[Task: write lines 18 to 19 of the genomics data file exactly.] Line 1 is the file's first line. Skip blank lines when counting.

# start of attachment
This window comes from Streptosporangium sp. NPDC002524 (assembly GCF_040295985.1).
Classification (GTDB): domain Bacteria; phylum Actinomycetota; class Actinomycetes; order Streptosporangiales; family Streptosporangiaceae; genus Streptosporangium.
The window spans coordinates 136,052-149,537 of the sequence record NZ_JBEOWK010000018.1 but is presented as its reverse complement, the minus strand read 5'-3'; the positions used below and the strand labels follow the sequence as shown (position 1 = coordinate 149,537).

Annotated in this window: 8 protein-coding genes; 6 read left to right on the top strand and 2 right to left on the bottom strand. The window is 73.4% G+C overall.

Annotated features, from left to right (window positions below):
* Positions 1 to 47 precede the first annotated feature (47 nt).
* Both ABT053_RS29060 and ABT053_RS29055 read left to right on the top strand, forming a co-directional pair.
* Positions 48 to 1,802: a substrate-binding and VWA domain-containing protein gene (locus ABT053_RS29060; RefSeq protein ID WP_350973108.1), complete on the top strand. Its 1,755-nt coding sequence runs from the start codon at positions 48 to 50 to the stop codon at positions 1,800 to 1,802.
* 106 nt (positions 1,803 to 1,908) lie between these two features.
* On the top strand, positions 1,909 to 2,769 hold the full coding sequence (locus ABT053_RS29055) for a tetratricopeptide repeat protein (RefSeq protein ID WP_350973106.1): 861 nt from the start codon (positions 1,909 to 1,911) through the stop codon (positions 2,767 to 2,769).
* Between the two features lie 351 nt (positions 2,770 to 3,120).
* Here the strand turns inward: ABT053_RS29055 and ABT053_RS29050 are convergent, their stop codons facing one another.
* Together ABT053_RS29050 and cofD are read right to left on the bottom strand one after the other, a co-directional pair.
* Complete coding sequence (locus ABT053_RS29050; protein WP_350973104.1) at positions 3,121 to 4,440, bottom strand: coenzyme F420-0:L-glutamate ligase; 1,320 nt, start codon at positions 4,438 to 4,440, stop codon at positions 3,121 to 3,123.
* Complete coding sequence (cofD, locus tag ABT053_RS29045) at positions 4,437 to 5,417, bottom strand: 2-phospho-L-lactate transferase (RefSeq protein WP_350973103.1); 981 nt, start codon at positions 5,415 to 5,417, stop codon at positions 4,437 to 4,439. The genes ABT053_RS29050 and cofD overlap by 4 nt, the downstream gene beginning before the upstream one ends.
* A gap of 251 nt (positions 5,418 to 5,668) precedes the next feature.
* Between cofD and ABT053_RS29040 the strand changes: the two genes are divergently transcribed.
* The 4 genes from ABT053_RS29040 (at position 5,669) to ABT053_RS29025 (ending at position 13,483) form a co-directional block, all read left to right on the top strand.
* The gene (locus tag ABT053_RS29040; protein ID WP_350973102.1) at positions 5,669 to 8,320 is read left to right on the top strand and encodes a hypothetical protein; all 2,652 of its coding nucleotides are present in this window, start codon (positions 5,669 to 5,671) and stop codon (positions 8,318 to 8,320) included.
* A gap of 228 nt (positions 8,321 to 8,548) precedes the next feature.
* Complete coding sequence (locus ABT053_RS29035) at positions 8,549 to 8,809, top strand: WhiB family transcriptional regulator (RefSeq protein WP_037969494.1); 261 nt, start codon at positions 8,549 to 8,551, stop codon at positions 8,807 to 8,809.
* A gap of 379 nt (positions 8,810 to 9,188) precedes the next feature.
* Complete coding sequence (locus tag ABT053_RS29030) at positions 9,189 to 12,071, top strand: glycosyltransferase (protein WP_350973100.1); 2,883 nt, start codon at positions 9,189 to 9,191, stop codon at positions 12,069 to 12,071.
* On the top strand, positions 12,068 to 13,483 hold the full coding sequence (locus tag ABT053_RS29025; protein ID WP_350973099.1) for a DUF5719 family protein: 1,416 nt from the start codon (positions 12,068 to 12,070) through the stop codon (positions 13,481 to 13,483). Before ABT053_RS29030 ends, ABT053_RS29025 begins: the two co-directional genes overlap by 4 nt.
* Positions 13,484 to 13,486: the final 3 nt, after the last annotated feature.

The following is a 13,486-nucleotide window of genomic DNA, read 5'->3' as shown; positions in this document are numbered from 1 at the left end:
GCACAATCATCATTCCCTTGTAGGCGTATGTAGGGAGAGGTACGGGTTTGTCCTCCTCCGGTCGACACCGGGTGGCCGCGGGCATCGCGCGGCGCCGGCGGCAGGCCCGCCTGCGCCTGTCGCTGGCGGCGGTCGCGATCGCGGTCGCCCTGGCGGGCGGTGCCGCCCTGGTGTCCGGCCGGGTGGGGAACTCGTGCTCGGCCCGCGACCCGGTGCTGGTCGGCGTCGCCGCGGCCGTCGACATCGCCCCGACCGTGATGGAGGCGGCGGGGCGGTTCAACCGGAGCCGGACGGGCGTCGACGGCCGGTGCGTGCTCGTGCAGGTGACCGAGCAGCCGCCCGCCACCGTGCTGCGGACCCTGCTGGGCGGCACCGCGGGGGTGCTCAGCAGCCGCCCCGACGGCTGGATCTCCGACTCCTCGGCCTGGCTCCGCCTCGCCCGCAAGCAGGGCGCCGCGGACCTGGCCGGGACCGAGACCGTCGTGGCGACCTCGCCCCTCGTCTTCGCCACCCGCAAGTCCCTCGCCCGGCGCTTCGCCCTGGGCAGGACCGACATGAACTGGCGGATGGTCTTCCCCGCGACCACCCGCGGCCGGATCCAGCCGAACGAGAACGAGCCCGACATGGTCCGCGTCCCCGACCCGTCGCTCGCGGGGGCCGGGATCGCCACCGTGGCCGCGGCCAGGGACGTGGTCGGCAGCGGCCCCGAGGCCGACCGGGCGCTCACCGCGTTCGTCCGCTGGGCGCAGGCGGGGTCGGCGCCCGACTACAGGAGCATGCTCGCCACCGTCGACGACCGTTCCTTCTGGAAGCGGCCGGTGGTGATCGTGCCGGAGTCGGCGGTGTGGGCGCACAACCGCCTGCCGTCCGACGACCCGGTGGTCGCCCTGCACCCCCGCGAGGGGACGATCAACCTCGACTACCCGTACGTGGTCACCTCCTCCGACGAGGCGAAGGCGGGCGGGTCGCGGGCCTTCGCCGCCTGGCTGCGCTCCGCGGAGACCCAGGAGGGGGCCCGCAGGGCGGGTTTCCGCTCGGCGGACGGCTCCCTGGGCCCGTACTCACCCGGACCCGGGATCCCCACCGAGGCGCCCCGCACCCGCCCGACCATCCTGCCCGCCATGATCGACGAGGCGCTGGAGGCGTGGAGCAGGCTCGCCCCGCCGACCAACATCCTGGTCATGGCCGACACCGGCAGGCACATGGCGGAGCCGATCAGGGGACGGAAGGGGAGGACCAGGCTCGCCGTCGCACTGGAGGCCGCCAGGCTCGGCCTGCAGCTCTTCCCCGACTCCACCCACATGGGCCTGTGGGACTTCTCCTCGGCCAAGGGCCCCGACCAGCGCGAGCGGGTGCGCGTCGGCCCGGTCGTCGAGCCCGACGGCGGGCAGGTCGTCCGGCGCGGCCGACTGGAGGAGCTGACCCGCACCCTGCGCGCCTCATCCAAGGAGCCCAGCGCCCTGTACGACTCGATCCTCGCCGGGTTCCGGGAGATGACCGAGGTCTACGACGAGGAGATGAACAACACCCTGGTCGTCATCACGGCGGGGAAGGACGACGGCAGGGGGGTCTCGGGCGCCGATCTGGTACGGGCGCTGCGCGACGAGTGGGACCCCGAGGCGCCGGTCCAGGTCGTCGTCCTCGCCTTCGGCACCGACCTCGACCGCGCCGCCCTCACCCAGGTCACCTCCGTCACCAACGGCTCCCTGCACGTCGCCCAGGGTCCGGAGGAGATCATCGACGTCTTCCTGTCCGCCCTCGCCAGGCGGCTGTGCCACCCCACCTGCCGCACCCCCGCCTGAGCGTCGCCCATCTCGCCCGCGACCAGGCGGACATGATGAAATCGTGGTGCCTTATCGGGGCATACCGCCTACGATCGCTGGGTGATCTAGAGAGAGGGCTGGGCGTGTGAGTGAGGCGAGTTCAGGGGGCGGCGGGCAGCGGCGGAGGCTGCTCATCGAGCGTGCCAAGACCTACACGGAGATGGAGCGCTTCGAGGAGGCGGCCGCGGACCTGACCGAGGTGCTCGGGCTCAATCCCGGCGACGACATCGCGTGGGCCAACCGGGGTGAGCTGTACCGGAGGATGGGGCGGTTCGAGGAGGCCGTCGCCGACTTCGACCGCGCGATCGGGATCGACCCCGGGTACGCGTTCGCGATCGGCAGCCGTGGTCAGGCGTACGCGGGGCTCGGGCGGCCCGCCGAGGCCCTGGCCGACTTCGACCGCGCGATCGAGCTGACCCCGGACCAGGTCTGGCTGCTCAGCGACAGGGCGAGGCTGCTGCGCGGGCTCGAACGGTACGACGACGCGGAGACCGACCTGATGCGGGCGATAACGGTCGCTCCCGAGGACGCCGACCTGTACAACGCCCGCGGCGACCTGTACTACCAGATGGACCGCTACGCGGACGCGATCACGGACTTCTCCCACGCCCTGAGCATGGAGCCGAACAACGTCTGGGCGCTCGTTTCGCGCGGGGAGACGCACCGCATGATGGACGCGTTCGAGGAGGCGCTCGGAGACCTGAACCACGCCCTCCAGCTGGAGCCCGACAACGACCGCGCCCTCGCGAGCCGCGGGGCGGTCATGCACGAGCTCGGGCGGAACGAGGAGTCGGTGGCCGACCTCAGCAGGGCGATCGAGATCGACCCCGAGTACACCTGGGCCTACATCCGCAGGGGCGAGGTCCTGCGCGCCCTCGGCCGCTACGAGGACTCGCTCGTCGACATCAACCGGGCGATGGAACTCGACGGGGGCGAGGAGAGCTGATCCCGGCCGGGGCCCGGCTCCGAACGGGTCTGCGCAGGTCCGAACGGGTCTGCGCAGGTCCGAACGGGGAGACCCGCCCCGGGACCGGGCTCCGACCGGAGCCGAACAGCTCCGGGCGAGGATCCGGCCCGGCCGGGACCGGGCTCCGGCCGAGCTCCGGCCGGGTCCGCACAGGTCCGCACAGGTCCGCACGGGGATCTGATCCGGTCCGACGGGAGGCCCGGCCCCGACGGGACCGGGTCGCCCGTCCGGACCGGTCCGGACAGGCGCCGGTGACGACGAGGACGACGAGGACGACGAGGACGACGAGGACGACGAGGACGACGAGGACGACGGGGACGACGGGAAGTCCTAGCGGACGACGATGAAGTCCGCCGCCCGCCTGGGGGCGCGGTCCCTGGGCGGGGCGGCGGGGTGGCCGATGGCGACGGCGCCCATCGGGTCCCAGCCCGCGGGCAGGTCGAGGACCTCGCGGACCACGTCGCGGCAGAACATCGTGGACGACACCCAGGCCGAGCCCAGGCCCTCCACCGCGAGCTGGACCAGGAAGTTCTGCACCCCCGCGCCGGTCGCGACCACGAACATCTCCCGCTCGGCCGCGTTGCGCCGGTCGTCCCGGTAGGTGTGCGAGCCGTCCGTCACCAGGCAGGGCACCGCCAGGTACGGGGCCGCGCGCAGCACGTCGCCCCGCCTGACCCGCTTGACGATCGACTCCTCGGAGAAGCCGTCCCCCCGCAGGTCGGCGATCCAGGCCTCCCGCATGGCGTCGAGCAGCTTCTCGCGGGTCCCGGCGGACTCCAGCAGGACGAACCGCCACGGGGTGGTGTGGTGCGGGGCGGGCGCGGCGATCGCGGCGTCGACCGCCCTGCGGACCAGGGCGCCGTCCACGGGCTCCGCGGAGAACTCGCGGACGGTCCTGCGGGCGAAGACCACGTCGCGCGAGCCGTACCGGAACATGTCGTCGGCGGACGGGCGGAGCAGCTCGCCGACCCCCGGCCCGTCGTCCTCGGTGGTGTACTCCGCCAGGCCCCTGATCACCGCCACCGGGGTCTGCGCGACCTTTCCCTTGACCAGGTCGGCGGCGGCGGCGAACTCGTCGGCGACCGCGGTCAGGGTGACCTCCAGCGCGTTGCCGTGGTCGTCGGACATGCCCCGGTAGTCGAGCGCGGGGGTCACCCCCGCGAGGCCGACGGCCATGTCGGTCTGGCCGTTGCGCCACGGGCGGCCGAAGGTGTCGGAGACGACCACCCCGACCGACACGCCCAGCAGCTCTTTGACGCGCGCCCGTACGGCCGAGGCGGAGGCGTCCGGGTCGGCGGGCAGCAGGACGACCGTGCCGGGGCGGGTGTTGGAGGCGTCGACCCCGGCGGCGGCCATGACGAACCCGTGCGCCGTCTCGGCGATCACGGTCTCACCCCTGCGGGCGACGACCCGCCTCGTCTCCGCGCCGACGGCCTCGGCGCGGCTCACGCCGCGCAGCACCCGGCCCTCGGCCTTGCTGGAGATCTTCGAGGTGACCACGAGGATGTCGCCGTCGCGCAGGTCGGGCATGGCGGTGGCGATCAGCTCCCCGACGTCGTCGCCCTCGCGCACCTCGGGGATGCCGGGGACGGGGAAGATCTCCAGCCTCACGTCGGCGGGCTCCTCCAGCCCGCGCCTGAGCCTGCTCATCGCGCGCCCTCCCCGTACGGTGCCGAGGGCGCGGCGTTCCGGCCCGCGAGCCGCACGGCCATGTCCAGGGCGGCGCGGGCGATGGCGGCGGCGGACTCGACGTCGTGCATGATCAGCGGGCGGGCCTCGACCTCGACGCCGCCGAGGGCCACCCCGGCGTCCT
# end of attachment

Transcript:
* The 4 genes from ABT053_RS29040 (at position 5,669) to ABT053_RS29025 (ending at position 13,483) form a co-directional block, all read left to right on the top strand.
* The gene (locus tag ABT053_RS29040; protein ID WP_350973102.1) at positions 5,669 to 8,320 is read left to right on the top strand and encodes a hypothetical protein; all 2,652 of its coding nucleotides are present in this window, start codon (positions 5,669 to 5,671) and stop codon (positions 8,318 to 8,320) included.